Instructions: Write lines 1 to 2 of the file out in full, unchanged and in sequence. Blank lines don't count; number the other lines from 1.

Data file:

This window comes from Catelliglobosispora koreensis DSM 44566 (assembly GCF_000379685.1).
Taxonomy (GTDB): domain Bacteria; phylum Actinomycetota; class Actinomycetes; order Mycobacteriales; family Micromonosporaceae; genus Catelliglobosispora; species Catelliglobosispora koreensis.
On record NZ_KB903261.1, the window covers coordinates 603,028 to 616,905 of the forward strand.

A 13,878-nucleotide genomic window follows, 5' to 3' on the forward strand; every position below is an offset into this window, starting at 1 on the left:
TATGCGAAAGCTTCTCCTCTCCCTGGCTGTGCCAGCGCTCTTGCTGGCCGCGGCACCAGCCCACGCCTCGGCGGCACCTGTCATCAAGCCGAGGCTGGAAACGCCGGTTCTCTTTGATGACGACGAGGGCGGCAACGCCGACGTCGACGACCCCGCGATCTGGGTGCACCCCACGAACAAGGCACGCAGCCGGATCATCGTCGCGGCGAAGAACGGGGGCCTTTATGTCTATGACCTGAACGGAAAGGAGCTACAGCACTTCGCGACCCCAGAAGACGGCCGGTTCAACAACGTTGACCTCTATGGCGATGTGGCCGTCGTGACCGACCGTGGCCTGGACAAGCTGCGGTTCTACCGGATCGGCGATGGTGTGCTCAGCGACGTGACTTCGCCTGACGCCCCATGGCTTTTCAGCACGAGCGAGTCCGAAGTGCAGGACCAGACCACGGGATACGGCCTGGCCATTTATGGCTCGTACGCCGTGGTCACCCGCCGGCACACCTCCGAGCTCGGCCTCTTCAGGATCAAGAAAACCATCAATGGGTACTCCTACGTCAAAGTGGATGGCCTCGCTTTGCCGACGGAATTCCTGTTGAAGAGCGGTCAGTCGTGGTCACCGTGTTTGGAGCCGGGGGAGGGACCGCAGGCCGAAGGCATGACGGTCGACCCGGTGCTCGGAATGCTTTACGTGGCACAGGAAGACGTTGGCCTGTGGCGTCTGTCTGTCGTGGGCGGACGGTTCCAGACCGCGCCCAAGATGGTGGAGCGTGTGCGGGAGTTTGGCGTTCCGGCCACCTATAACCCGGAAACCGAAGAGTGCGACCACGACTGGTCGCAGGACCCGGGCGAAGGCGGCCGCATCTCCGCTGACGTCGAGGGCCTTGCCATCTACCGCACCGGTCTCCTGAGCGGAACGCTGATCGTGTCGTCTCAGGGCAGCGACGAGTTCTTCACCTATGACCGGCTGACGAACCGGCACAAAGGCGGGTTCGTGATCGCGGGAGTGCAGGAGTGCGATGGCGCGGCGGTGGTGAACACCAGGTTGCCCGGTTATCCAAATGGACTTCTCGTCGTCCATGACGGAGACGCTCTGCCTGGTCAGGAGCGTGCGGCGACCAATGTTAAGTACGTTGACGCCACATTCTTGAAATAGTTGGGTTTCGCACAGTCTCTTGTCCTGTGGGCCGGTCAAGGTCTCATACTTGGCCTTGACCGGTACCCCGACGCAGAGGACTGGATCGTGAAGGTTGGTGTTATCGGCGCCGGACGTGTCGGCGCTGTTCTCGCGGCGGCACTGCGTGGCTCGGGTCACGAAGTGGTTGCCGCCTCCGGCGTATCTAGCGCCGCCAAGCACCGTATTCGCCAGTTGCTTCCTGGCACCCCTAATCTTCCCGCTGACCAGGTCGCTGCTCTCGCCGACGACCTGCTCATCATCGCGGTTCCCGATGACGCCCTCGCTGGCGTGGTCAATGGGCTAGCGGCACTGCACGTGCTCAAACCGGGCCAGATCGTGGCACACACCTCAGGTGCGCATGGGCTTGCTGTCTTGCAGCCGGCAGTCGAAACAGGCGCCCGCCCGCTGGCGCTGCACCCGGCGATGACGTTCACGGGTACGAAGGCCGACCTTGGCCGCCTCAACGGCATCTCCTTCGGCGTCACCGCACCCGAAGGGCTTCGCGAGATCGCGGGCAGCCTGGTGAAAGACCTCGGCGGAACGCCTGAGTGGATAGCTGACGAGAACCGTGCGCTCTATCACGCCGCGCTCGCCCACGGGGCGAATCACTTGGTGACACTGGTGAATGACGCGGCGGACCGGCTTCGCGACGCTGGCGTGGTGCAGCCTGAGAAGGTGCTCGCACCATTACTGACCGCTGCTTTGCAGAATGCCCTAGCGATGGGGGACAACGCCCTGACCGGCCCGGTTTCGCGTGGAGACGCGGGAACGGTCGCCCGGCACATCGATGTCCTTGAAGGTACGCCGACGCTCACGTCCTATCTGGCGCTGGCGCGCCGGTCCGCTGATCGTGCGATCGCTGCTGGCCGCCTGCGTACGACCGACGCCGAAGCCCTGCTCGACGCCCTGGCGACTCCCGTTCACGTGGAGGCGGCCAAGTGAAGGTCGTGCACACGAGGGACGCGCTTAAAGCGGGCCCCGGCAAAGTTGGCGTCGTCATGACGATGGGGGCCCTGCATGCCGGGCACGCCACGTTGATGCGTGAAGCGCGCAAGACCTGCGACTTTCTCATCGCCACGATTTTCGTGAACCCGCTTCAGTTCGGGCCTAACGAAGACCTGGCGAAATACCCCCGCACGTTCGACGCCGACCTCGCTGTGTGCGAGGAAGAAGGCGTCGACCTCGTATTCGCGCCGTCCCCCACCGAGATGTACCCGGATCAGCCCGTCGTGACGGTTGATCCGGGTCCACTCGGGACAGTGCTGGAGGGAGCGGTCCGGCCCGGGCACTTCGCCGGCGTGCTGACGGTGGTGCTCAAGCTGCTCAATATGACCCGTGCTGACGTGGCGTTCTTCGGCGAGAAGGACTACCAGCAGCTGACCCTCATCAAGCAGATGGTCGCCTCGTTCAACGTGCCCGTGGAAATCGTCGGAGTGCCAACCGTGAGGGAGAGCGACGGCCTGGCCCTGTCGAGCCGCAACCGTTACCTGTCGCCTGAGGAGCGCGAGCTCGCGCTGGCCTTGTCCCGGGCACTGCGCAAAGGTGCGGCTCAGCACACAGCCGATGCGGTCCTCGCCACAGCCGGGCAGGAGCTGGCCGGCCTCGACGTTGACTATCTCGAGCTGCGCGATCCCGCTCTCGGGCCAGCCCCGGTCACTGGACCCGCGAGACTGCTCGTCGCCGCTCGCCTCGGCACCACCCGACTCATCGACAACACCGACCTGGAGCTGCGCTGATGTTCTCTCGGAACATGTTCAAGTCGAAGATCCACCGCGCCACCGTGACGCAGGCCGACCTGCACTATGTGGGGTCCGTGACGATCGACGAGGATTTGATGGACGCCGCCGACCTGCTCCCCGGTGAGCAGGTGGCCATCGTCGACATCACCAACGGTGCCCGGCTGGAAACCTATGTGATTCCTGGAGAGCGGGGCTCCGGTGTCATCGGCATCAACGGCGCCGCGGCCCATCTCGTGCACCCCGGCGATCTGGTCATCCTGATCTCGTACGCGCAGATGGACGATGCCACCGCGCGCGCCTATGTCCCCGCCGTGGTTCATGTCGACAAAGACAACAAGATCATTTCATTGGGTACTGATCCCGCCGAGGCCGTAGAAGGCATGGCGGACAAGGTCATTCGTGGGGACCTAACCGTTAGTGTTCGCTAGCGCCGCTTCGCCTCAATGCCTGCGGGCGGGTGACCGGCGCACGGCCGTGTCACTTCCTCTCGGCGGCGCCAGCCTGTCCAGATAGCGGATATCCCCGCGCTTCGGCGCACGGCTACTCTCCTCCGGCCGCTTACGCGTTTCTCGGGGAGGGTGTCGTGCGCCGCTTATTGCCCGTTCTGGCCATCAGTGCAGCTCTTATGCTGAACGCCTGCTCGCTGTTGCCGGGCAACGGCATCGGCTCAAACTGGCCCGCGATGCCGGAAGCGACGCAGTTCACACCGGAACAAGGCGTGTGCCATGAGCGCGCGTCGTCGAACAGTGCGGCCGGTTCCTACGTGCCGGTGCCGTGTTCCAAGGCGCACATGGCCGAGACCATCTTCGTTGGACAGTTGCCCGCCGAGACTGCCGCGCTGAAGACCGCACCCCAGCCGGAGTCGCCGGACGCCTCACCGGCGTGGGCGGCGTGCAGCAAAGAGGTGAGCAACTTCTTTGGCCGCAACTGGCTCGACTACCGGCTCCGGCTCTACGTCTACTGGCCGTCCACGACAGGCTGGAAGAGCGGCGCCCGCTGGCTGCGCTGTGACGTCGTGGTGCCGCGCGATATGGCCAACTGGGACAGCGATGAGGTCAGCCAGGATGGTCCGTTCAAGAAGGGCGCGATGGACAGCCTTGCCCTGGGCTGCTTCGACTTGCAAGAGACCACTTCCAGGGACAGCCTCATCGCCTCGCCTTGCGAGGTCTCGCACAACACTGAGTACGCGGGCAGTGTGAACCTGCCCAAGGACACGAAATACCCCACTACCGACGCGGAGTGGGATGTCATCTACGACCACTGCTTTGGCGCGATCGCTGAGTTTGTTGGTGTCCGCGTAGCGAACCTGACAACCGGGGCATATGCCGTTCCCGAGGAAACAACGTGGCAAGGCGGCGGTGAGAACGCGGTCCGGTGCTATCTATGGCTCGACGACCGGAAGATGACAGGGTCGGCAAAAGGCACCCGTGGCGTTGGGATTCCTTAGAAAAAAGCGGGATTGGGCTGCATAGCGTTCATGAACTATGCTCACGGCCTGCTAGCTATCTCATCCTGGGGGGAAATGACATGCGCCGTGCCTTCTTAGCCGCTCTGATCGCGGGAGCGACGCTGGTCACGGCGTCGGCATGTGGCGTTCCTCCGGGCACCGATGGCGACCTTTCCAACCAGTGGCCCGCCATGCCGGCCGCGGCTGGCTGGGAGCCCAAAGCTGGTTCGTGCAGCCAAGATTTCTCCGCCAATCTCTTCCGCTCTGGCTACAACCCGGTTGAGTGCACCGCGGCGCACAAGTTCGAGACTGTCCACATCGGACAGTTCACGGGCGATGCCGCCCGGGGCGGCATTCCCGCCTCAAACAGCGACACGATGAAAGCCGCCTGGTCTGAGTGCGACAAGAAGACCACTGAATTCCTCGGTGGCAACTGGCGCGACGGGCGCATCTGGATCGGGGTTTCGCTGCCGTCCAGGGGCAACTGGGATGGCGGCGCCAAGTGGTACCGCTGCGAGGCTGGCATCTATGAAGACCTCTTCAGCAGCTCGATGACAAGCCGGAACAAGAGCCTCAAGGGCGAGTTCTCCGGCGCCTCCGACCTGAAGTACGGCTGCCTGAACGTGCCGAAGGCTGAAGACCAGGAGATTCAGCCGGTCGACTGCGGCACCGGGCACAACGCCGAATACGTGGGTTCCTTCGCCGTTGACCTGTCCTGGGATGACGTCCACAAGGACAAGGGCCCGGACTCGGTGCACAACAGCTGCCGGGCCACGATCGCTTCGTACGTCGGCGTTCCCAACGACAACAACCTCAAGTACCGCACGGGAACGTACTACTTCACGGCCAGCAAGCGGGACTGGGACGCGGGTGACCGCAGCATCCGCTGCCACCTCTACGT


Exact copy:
This window comes from Catelliglobosispora koreensis DSM 44566 (assembly GCF_000379685.1).
Taxonomy (GTDB): domain Bacteria; phylum Actinomycetota; class Actinomycetes; order Mycobacteriales; family Micromonosporaceae; genus Catelliglobosispora; species Catelliglobosispora koreensis.